A Chain of Reasoning in Number Theory (part 2)

By: Niyathi Kukkapalli

Chain of Reasoning Introduction

This is a continuation of a previous article so if you havent checked that article out I would highly suggest reading through that first! If you have read that article, let’s recall the chain of reasoning.

Well Ordering Principle —-> Division Algorithm —-> Bezout’s —-> FTA —-> UPF

In the previous article, we discussed the proofs of the chain up to Bezout’s. Although the next two steps look quite cryptic. FTA? UPF? Those are acryonyms since the names are quite long. FTA stands for the Fundamental Theorem of Arthimetic. UPF stands for Unique Prime Factorization. We will proceed similarly as we did in the beginning steps of the chain. We will try and use the previous steps of the chain in our proof of the step we want to prove.

Fundamental Theorem of Arithmetic

A formal statement of the Theorem,

FTA: So we have $a|bc$ and $(a,b) = 1$, then we have $a|c$.

This statement might seem quite obvious. If you want to clarify that the gcd has to be 1 we have a counter example. $8 \vert 24$ but $8 \nmid 6$

So we can use the previous step in the chain of reasoning which is Bezout's. Let's say we have integers a,b,x,y such that ax + by = 1. Now let's multiply everything by c. So acx + bcy = c. Now we know a|bc so we can factor out $a$ from the LHS. This means that a factor of a must divide c by Lemma 1. QED.

Lemma 1: if d|a, d|b then d|(ax+by). So if d divides a then it also divides ax since we can factor d from ax. So similarly it also divides by. so ax + by = d(ix + jy) for some i and j in the integers. So d|(ax+by).

Now this proof was relatively short and simple due to how powerful Bezout’s is. The motivation for Bezout’s is the gcd is 1 condition which is the crux condition for Bezout’s. The situation is the same here, and better yet it materalizes the problem into an equation.

By simple algebraic manipulation we can easily see the answer. The most interesting part here though is that we use a Lemma. A Lemma is used when you need a intermediate theorem in your proof. The lemma that we used in the problem seems very obivous at first glance. It is! Although, in order to make our proof fully rigorous we need to prove even the simplest of things.

Every integer n > 1 has a PF

Now, what do we mean by this? Well, to work up to unique prime factorization we need to prove that every number does have a prime factorization in the first place. This is simple through strong induction.

Strong Induction: Differs from regular induction. Strong Induction assumes that the statement you are trying to prove works for all values preceeding n. Remember, with induction you just assume n is true and prove it for n+1. For Strong Induction, we can prove n true with all the previous true.

The proof is quite simple compared to proving uniqueness. The motivation starts with splitting up n. Here is the proof: (as always; try to think about the proof first before looking down below)

Let's say that we have an integer n. n can either be prime or composite. If n is prime then it has a prime factorization since that itself is prime.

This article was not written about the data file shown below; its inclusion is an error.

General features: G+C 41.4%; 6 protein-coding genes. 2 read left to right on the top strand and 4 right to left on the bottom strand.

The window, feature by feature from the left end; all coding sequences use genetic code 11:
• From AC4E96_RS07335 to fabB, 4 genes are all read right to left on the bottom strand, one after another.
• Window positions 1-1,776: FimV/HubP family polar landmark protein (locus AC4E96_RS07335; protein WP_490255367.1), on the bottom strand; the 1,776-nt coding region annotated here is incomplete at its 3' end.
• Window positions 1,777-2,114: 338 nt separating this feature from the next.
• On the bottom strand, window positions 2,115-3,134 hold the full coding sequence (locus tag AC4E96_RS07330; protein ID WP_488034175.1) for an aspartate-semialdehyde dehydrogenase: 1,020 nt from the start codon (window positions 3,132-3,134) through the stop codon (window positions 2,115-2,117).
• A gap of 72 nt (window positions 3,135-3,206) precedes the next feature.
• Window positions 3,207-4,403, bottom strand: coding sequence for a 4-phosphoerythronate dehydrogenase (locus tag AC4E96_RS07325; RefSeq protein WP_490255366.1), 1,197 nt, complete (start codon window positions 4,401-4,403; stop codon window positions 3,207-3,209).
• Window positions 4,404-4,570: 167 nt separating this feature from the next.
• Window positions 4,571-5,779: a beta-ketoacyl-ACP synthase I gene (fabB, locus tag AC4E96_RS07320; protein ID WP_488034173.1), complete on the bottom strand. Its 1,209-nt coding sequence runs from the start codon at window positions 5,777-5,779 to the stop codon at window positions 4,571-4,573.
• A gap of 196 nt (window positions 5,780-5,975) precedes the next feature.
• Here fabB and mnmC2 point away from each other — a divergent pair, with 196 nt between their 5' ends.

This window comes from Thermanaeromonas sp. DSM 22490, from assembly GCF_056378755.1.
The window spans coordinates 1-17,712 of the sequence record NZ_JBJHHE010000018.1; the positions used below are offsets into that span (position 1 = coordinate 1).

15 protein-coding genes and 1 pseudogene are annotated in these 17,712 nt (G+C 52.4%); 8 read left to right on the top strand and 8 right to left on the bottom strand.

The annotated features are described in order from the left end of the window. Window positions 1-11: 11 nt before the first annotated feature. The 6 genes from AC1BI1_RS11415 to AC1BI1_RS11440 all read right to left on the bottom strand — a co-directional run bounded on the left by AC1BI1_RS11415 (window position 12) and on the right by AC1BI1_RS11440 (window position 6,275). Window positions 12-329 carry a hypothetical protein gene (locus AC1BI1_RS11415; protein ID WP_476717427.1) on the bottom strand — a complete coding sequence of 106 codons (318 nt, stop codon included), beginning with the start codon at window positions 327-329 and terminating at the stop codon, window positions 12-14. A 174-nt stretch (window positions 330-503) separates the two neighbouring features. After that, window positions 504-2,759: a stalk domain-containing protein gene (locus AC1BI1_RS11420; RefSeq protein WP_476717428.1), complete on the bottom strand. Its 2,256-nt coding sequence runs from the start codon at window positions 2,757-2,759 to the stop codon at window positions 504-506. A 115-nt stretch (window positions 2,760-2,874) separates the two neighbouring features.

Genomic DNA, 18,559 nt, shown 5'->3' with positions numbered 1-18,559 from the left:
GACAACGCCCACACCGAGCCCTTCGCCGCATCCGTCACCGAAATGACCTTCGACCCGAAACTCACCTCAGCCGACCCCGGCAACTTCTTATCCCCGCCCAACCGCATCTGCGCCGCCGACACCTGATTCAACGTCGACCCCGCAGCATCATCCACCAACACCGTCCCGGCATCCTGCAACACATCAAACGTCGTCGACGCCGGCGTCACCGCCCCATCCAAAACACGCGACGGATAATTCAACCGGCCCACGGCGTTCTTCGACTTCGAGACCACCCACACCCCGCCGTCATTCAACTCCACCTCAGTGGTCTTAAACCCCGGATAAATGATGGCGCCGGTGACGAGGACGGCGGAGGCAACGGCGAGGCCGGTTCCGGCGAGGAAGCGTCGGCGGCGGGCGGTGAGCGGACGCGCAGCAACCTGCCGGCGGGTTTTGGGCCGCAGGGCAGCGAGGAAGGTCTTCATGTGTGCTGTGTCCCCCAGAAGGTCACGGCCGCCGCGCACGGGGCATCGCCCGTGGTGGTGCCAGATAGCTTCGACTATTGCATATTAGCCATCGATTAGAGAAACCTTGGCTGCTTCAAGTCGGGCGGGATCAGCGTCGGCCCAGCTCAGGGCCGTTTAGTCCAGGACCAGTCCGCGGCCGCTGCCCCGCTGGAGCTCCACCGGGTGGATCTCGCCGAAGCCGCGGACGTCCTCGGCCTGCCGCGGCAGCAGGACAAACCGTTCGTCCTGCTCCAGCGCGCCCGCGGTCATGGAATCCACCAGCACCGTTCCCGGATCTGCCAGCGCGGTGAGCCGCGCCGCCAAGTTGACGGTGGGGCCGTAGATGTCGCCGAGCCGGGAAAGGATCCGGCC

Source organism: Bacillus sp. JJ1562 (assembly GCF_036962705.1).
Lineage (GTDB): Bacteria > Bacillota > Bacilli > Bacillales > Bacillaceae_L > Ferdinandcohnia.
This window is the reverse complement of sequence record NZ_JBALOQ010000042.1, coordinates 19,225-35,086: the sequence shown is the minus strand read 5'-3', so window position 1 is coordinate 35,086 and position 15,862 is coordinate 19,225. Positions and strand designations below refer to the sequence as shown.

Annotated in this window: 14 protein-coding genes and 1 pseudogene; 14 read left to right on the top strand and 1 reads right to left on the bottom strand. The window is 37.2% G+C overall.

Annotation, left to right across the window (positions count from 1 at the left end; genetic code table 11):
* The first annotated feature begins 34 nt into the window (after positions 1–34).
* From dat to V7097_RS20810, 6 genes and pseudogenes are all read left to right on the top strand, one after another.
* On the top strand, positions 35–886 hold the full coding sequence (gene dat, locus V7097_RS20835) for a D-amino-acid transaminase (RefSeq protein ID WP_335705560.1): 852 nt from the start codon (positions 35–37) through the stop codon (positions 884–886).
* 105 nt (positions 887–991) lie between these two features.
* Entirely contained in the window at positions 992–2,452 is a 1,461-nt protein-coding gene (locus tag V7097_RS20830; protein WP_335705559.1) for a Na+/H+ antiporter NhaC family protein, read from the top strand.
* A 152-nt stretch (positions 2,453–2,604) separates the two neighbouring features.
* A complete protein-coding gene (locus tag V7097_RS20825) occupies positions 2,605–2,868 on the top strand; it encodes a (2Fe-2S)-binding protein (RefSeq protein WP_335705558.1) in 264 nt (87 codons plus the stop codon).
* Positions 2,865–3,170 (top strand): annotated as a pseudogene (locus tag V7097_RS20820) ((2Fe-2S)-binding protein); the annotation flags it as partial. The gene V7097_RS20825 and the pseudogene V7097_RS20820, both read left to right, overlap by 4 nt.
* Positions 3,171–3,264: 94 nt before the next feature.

n could also be composite. In that case, we can write n as n = ab, for some $a,b \in Z$. By Strong Induction, we can assume that a and b have prime factorizations. A prime factorization is a product of primes, so multiplying these two products together gives us another product of prime factors. QED.

While I admit, this proof is not the most rigorous it is really simple. You essentially decompose m and the answer is right there. Although, if you want to stick to the true essence of the Chain of Reasoning (which I suggest) I will include an alternate proof which uses the Well Ordering Principle down below:

So let's call a set S = {$n > 1$ such that $n$ has no prime factors}. So we want to prove that this set is empty. Let's assume it's nonempty.

This is considering the natural numbers, so let's take a smallest element of this set to be $m$ by WOP. $m$ has two cases: prime or composite.

If $m$ is prime then it has a prime factor which is a contradiction. Else, $m = ab$. We know that $a < m$, but if $a < m$ then $a$ is smaller than $m$. That means $a$ is not in S, so a has a prime factor. Let's call this prime factor $p$. We know $p|a$. so $p|ab$ which means $p|m$. That's a contradiction! We disproved both things that m could possibly be so this means S is empty.

With this proof we use the good old Well Ordering Principle and arrive at a contradiction. Proof by contradiction is a really powerful tool because you do proof by contradiction with any statement. Also it’s quite a unique technique in the sense that you assume that what you are trying to prove is false.

After making our set and using WOP, we use familar (prime and composite) casework. Casework shines brightest in combinatorics but it can really be used anywhere. We arrive at a contradiction with each statement. For primes, we know that if m itself is a prime then it has a prime factor. If it’s composite, it’s factors have prime factoes which in turn makes m have prime factors. I would suggest to prove that more rigoursly than I did above, possibly with a lemma or two?